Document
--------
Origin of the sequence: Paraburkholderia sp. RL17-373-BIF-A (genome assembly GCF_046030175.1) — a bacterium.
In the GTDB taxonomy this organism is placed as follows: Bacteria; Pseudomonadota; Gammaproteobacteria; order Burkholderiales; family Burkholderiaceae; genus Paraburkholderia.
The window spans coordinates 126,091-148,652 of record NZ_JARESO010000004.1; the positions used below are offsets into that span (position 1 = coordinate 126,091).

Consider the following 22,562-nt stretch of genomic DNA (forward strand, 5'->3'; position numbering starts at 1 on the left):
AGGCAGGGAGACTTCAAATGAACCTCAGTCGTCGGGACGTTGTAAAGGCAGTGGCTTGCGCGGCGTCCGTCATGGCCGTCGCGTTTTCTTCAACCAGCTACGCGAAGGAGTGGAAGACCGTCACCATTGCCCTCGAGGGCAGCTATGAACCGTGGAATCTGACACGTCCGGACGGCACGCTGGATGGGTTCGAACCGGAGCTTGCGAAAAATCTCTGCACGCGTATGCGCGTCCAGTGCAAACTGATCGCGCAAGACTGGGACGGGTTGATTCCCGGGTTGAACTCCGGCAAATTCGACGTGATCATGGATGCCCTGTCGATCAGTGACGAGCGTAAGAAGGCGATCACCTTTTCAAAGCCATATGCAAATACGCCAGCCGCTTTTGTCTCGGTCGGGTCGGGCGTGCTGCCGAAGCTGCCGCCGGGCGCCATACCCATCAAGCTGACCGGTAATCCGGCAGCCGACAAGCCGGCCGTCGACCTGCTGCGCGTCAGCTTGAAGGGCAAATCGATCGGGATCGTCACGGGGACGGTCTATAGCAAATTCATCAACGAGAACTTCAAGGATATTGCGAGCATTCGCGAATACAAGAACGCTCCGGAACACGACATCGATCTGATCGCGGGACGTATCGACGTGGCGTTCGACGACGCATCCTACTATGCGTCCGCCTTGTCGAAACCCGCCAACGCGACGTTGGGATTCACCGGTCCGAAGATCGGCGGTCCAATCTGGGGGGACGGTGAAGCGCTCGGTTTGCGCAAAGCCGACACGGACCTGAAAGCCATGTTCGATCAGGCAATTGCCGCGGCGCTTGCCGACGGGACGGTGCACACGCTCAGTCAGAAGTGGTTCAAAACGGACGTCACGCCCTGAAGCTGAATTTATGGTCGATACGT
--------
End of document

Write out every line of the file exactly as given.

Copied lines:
Origin of the sequence: Paraburkholderia sp. RL17-373-BIF-A (genome assembly GCF_046030175.1) — a bacterium.
In the GTDB taxonomy this organism is placed as follows: Bacteria; Pseudomonadota; Gammaproteobacteria; order Burkholderiales; family Burkholderiaceae; genus Paraburkholderia.
The window spans coordinates 126,091-148,652 of record NZ_JARESO010000004.1; the positions used below are offsets into that span (position 1 = coordinate 126,091).

Consider the following 22,562-nt stretch of genomic DNA (forward strand, 5'->3'; position numbering starts at 1 on the left):
AGGCAGGGAGACTTCAAATGAACCTCAGTCGTCGGGACGTTGTAAAGGCAGTGGCTTGCGCGGCGTCCGTCATGGCCGTCGCGTTTTCTTCAACCAGCTACGCGAAGGAGTGGAAGACCGTCACCATTGCCCTCGAGGGCAGCTATGAACCGTGGAATCTGACACGTCCGGACGGCACGCTGGATGGGTTCGAACCGGAGCTTGCGAAAAATCTCTGCACGCGTATGCGCGTCCAGTGCAAACTGATCGCGCAAGACTGGGACGGGTTGATTCCCGGGTTGAACTCCGGCAAATTCGACGTGATCATGGATGCCCTGTCGATCAGTGACGAGCGTAAGAAGGCGATCACCTTTTCAAAGCCATATGCAAATACGCCAGCCGCTTTTGTCTCGGTCGGGTCGGGCGTGCTGCCGAAGCTGCCGCCGGGCGCCATACCCATCAAGCTGACCGGTAATCCGGCAGCCGACAAGCCGGCCGTCGACCTGCTGCGCGTCAGCTTGAAGGGCAAATCGATCGGGATCGTCACGGGGACGGTCTATAGCAAATTCATCAACGAGAACTTCAAGGATATTGCGAGCATTCGCGAATACAAGAACGCTCCGGAACACGACATCGATCTGATCGCGGGACGTATCGACGTGGCGTTCGACGACGCATCCTACTATGCGTCCGCCTTGTCGAAACCCGCCAACGCGACGTTGGGATTCACCGGTCCGAAGATCGGCGGTCCAATCTGGGGGGACGGTGAAGCGCTCGGTTTGCGCAAAGCCGACACGGACCTGAAAGCCATGTTCGATCAGGCAATTGCCGCGGCGCTTGCCGACGGGACGGTGCACACGCTCAGTCAGAAGTGGTTCAAAACGGACGTCACGCCCTGAAGCTGAATTTATGGTCGATACGT